This is my first year as a Connections Director, and already I have traversed the whole country, from the beautiful countryside of Cirencester, through the snow to Stanley, battled North London traffic and had a trip to the seaside of Bexhill. I have been given tea and shelter from gale force winds from a lovely lady in Kemble, been kept awake all night by party fiends in Newcastle and I have stared out at the sun bouncing off the sea and onto the identical beach huts of Eastbourne. There's always been a lot of drama, and that's before I've even see the shows!
Each of the plays from this year's selection demands such different things from its young performers, and in turn, the choice of play says so much about the company itself! "We're all ALIENS!!!" bellows one performer when I ask them why their group chose Morna's playful examination of the traumas of growing up. It is so exciting to see so many young people, and so many teachers, leaders and directors engaging with new writing in such a wide ranging way, an experience that will no doubt have a powerful, if subtle, effect on how these young performers go forward as theatre makers of the future. When I was young, drama was my life, but while I knew you could possibly become an actor, I had no idea that ordinary, working class kids like me could actually ‘make theatre’: that we could also become writers, directors, producers, lighting designers, designers and on and on.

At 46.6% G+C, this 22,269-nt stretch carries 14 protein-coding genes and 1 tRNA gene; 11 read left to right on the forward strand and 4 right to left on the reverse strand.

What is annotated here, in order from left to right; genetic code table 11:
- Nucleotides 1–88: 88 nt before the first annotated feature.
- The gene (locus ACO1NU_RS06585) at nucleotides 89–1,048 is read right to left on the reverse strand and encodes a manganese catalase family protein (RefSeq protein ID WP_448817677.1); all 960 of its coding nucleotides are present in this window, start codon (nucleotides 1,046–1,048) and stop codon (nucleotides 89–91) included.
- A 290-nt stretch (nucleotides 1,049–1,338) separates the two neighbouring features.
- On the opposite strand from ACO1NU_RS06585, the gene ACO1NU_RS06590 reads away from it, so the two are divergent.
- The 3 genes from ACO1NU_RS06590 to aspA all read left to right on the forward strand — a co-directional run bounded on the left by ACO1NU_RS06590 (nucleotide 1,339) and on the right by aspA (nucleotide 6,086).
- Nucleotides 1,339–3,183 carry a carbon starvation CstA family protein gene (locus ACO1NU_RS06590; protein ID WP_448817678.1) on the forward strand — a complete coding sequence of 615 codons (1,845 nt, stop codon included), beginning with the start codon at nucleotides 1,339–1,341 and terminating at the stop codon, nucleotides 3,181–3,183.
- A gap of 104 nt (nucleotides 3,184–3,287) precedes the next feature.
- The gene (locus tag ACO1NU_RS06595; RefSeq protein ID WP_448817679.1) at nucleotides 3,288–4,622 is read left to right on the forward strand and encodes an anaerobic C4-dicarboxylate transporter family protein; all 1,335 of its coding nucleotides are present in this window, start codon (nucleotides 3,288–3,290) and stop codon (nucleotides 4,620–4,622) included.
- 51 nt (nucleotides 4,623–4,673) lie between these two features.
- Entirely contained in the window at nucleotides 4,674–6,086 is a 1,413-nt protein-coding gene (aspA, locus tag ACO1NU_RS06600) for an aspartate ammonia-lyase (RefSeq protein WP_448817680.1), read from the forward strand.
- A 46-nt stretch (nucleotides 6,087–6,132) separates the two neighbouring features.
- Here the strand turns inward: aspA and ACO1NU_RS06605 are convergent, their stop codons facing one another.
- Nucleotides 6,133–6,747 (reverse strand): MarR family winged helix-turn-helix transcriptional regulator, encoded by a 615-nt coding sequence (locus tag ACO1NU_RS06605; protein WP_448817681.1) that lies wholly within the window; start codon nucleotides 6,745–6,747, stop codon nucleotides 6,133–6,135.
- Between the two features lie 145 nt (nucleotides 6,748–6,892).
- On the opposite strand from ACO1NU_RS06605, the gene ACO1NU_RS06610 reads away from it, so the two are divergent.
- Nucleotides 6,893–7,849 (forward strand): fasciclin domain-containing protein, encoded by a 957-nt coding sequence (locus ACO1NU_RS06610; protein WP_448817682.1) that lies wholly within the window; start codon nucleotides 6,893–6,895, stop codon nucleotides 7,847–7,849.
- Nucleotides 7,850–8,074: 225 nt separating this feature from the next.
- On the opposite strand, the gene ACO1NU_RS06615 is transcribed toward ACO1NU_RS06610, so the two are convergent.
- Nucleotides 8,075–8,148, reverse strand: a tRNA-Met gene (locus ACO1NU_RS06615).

Engaging with living, contemporary texts does something different to our understanding of the world. It asks young people to look around at the narratives of our time, it demystifies the notion that great plays are written by dead white men. And it asks them to respond with complete freshness to the creative challenges presented: from hip hop battles, to staging a circus, to the quiet simplicity of speaking directly to the audience, there something extremely special about being the first group to embark on the adventure of unpicking a play for the first time!
I have been made to feel so welcome at some fantastic hidden spaces across the country, from the super cool Karamel Club, with its industrial studio space and amazing bar to conversing with the staff in Bexhill about their theatrical stories. Sadly, moving out of the cities, the effects of austerity are all too clear. In Stanley, the Starlight Theatre is packed with a huge audience of the cast's peers, the atmosphere is bouncing and the staff couldn't be more attentive. In a month’s time, this venue will not exist, the staff will be out of work and Stanley will have lost a vital communal space. It is a bittersweet picture of the future of the arts in Britain, and it is in the hands of the young performers that I am travelling to see now as teenagers, that the future of live theatre lives. Which makes it all the more vital that programmes like Connections exist and that the process of making theatre is as open to the theatre makers of tomorrow as possible.
Adele Thomas is a theatre director. She recently spent nearly two years working on The Passion, produced by National Theatre Wales and creatively lead by actor Michael Sheen. Adele was a recipient of the Regional Theatre Young Director's Scheme and won a Writers Guild of Great Britain Award for her work with writers.